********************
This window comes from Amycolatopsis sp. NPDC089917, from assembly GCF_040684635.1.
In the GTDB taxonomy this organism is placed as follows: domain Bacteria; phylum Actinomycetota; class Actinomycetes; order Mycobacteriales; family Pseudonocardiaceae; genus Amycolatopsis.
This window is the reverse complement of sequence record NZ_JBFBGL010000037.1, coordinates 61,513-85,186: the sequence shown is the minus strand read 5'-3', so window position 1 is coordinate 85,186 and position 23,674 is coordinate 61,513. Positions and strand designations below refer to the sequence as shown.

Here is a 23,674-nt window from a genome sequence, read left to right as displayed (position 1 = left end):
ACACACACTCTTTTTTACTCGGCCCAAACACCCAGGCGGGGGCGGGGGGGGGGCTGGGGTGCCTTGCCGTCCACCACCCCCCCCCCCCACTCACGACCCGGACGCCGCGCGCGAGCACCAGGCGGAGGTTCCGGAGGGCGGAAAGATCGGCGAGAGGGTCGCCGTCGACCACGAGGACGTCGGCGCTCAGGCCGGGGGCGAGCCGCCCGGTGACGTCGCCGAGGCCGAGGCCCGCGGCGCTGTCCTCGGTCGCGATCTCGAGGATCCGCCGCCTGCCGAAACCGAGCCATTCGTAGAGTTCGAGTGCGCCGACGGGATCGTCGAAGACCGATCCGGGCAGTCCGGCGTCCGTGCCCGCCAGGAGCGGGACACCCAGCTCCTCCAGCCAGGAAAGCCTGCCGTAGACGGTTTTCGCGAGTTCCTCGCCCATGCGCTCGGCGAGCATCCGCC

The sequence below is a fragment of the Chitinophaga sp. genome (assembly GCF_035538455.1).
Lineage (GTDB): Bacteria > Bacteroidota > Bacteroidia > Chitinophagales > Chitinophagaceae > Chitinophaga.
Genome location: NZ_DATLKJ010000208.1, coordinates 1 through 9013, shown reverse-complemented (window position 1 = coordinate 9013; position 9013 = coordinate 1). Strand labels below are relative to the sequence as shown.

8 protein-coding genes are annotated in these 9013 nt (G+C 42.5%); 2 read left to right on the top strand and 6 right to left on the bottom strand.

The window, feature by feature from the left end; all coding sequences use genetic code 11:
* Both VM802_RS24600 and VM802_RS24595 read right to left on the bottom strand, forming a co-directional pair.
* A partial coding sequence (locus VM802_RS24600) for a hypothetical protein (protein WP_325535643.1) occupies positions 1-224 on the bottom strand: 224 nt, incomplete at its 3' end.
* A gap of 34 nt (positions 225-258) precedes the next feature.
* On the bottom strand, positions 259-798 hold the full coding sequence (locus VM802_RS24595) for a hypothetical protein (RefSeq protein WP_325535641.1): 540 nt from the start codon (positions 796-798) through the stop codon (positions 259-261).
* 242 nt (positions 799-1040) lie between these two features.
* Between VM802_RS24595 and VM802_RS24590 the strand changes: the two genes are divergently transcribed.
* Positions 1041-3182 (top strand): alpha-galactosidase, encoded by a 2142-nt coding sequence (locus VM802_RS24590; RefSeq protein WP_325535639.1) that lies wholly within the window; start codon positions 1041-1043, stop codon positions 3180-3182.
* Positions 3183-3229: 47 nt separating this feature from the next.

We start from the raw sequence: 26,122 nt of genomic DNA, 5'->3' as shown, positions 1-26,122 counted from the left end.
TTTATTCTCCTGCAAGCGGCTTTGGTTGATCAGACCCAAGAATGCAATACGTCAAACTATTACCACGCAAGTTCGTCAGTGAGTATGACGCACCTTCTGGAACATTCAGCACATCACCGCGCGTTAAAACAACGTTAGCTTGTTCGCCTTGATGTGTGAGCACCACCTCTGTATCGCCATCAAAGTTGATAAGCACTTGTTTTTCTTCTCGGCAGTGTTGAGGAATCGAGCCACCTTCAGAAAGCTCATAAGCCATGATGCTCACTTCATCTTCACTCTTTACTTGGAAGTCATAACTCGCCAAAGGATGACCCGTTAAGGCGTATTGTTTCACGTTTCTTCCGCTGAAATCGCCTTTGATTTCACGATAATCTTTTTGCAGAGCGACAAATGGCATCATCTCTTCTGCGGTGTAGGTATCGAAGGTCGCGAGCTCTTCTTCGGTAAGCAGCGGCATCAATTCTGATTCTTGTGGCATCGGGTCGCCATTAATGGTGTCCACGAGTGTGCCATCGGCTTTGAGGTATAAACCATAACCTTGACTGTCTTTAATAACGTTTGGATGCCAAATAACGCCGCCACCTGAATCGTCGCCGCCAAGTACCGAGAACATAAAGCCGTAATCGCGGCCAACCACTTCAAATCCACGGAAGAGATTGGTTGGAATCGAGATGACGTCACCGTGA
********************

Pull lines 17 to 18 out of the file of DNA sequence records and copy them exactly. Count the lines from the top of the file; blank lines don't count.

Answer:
* Positions 1041-3182 (top strand): alpha-galactosidase, encoded by a 2142-nt coding sequence (locus VM802_RS24590; RefSeq protein WP_325535639.1) that lies wholly within the window; start codon positions 1041-1043, stop codon positions 3180-3182.
* Positions 3183-3229: 47 nt separating this feature from the next.